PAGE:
Is Geoengineering the Solution to Climate Change? Know What People Say about It

By Liam Gumley, Space Science and Engineering Center, University of Wisconsin-Madison [Public domain], via Wikimedia Commons

By Liam Gumley, Space Science and Engineering Center, University of Wisconsin-Madison [Public domain], via Wikimedia Commons

So Earth Hour has just passed. What’s next for the environmental conservation efforts? Did turning the lights off for Earth Hour really make sense? Obviously, there’s still more to do beyond the one-hour ceremonial darkness. One of the things that can be done is geoengineering or more specifically climate engineering.

What Is Geoengineering?

A portmanteau of the words ”geology” and “engineering,” geoengineering refers to the application of engineering principles and methods on the earth’s surfaces to counteract the effects of climate change or global warming. Some prefer using the phrase “climate engineering” since geoengineering could also be considered as a broad term that encompasses applications that are not just about addressing the problem of climate change. For this discussion, geoengineering shall be used to refer to the manipulation of the earth’s surfaces and the environment in general to counteract the effects of climate change.

How Can Geoengineering Address Climate Change?

Imagine these:

  • Making the atmosphere more reflective (by spraying seawater to clouds for example) to prevent sunlight from further heating the Earth

  • Launching a multitude of “mirror satellites” or satellites with highly reflective  surfaces to deflect solar heat or installing space-based shields to reflect solar radiation.

  • Painting roofs of residential and commercial establishments with pale colors to make them more reflective

  • Fertilizing the oceans to encourage the growth of plant life that can absorb and convert carbon dioxide into oxygen.

  • Producing terra preta by putting together biochar and soil

  • Carbon air capture and conversion to electricity

These are some of the many ways geoengineering can be put to work to address climate change. There are two approaches in geoengineering: solar radiation management and carbon dioxide removal. Solar radiation management refers to the blocking or diverting of solar radiation to prevent further temperature increases within Earth’s atmosphere (the first three examples above). Carbon dioxide removal, on the other hand, refers to the conversion of carbon dioxide into oxygen and other byproducts (the latter three examples).

By Beckyq6937 (Own work) [CC-BY-SA-3.0 (], via Wikimedia Commons

By Beckyq6937 (Own work) [CC-BY-SA-3.0 (], via Wikimedia Commons

Why Is Geoengineering Not Being Used?

Reactions to geoengineering range from raised eyebrows to passionate contentions because of its nature. Geoengineering is frowned upon by prominent environmentalists like Al Gore. The former US Vice President event described it as “insane, utterly mad and delusional in the extreme.”

Many tend to dislike the idea of geoengineering because of the prevailing belief that it pushes the limits of what can be considered natural. Geoengineering opponents assert that disrupting nature has more disadvantages than advantages. Reducing solar radiation by modifying the properties of clouds, for example, is widely feared because of the possible harmful effects it can cause on both plants and animals. Additionally, geoengineering is generally a grand undertaking. It has to be realized in massive scales to achieve palpable results. It’s going to be very expensive. It requires a lot of effort and may also rely on high technology.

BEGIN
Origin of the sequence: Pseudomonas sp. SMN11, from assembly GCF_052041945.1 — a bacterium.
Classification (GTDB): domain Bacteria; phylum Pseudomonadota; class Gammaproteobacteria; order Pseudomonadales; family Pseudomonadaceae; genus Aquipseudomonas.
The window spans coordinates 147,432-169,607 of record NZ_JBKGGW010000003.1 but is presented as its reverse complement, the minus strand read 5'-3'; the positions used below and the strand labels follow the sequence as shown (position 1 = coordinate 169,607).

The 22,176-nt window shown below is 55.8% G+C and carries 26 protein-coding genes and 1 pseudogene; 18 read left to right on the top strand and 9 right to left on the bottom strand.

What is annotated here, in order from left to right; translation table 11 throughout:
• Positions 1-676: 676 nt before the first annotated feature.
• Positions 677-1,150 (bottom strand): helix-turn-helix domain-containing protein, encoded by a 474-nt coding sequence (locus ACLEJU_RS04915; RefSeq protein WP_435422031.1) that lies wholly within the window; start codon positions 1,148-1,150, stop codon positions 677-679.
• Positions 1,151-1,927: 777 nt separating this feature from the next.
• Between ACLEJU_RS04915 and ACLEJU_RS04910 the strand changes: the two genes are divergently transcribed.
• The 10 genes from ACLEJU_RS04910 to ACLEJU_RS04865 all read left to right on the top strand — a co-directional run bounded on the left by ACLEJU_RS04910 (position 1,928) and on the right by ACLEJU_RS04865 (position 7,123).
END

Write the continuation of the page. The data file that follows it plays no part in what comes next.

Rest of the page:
Why Should It Be Considered an Option?

A favorable opinion on geoengineering was given by Harvard Kennedy School professor  and environmental engineer David Keith. In a recent interview, he asserts that it makes sense giving geoengineering a chance in addressing climate change. Keith, a professor of engineering and applied sciences, is specifically  interested in the solar management aspect of geoengineering.

Keith believes that the problem is not that it’s hard to do geoengineering. He thinks that the more contentious points are “whether we should do it, who controls it, and how well it works.” He is not calling for an immediate adoption of geoengineering but more scientific and political resolve to explore its potentials, benefits, and potential risks.

There is a need to consider geoengineering as an option because of the rate at which global warming is taking place. A rapidly heating planet means quickly rising sea levels, faster ecological damage, and dramatic shifts in living conditions for everyone. Even if the emissions of climate change gases are completely stopped, getting rid of what is already in the atmosphere will take decades to be significantly eliminated.


Addressing the problem of climate change cannot be purely based on solar management methods. Emissions have to be stopped. Keith says that that “in the long run, you have to bring emissions to zero.” The solution is not to circumvent the way nature works. Geoengineering has the potential of slowing down global warming but without conscious efforts to curb harmful emissions, undertaking massive geoengineering projects will amount to nothing.